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‘Not Quite White’ extract delves into the fetishisation of mixed race people in the dating world

“Being mixed, I am a lot of fetishes,” writes Laila Woozeer in their memoir Not Quite White. “From the bashful brown bride to an Aladdin and Jasmine fantasy, and being told I looked exotic, like a holiday, super sensual and wild in bed.”

Woozeer — a queer non-binary writer, musician, and author — has penned a book that delves into what it’s like growing up mixed race in the UK. 

“In my younger years I was genuinely unclear on whether I was supposed to exist,” says Woozeer. “Between confusing messaging from society and a lack of representation in media it was a constant battle for my own sense of self — I wrote this book for the me that undid the damage and gaslighting wrought on me, and I wrote it for everyone else out there trying to will themselves into existence the way I did.”

You can read an exclusive extract of Not Quite White below, in which Woozeer shares their experiences of dating and relationships while coming up against casual racism, microaggressions, not to mention fetishisation.


By 2015 the ‘in’ look had become tanned skin, thick eyebrows and long dark hair. Because white girls achieved this via fake tan, make-up, extensions, falsies, and cosmetic surgery, it wasn’t understood that people also naturally look this way. Questions came at random, inopportune moments. I’d exit a sweaty, overcrowded toilet and hear where’re your falsies from? directed to my bare eyelashes. Once at a house party, a girl couldn’t believe I didn’t have extensions, asking me to flip my hair over so she could see where it was actually connected to my head; showing others, running their hands along my scalp. Another time a white woman looked over at my bare stomach, asking, “Wow, you’re really that same colour all over?” Yes, were others not? 

The idea I’d altered my appearance wasn’t offensive. What frustrated me was people actually did not believe me — crudely checking for themselves. Brown women in the media were glamorous: Priyanka Chopra, Jameela Jamil, Hannah Simone — slender silhouettes and long glossy hair. Meanwhile, at 25, my ‘style’ extended to jewellery that didn’t need taking off, charity shop clothes, and the occasional vintage dress. Makeup was limited to flicky eyeliner on gig days, and outside of auditions, my hair did whatever it wanted (mostly moult). I sat out eyelash glue and bronzer conversations because I had nothing to add — but I was seen as too proud to join in, or too secretive to disclose my secrets. Girls’ bathrooms get held up as bastions of sisterly support: when filled with white women I found them hostile.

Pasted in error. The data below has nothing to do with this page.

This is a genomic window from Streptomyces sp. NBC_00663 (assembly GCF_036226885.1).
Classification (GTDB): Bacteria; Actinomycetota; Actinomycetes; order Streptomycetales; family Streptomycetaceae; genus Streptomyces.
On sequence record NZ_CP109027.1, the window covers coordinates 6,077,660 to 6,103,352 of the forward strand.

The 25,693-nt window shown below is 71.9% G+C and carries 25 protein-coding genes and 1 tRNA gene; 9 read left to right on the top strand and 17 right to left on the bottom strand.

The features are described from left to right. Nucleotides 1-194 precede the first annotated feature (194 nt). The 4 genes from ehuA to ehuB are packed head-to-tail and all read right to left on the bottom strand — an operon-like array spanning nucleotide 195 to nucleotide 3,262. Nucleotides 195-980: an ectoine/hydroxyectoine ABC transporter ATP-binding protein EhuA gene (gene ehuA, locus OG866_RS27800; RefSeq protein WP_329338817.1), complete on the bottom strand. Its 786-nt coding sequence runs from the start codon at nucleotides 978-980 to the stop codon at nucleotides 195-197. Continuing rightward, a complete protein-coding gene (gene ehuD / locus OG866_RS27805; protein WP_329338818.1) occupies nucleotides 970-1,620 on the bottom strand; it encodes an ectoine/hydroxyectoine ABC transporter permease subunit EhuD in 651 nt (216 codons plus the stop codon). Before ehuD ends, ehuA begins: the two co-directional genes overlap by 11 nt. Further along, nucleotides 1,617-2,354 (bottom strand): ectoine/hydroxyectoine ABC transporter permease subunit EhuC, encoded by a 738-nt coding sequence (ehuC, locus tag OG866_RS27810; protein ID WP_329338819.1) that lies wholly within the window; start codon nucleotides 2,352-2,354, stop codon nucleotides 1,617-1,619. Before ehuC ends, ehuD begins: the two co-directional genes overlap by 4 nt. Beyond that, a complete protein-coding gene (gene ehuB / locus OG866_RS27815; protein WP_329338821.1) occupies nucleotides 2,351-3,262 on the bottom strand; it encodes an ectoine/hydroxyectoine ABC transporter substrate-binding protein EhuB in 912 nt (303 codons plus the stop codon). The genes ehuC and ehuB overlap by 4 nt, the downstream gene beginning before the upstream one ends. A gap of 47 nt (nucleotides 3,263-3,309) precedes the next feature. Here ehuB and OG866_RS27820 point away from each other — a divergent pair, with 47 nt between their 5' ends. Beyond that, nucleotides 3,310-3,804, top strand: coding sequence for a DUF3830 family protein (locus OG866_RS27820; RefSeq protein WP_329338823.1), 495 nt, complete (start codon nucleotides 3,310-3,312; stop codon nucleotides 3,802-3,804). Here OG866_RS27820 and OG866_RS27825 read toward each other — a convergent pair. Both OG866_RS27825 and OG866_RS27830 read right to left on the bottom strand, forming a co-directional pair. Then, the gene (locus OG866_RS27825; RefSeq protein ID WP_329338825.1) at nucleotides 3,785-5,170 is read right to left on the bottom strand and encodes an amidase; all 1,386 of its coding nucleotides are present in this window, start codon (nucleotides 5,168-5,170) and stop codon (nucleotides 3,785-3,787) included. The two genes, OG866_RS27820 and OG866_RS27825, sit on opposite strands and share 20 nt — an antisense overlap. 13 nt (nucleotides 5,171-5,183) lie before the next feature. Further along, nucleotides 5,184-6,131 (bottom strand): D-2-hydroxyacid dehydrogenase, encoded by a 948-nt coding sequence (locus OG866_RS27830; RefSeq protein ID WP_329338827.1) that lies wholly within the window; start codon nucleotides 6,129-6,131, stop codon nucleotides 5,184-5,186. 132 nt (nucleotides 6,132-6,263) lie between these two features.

Potential suitors (i.e., randoms we met on nights out) threw me nicknames and comments; who I looked like, stereotypes, or ‘assessment’ type questions that would not have been out of place on an Equal Opportunities form. People in clubs would yell Hey Pocahontas, bravado-fuelled strangers in kebab shop queues called Oi Tigerlily, I bet you taste of caramel.

Dating apps were even more of a shitshow. The majority of my opening messages were something like: ‘Hey Laila, can’t tell where you’re from’ or ‘Just wondering what colour you actually are??!!?’ I’d seen my friends automatically swipe off a ‘weird name’ so knew what was playing out at the other end of my weird name. I believed if I wanted to date, I had to put up with a certain amount of crap. People who made no comments whatsoever were … well, they weren’t. It came from white people and people of colour. As finding somebody with no preconceived ideas was impossible, I figured it was a question of what I’d put up with in exchange for love (or at least somebody to split a Netflix account with). The whole thing was an absolute shambles.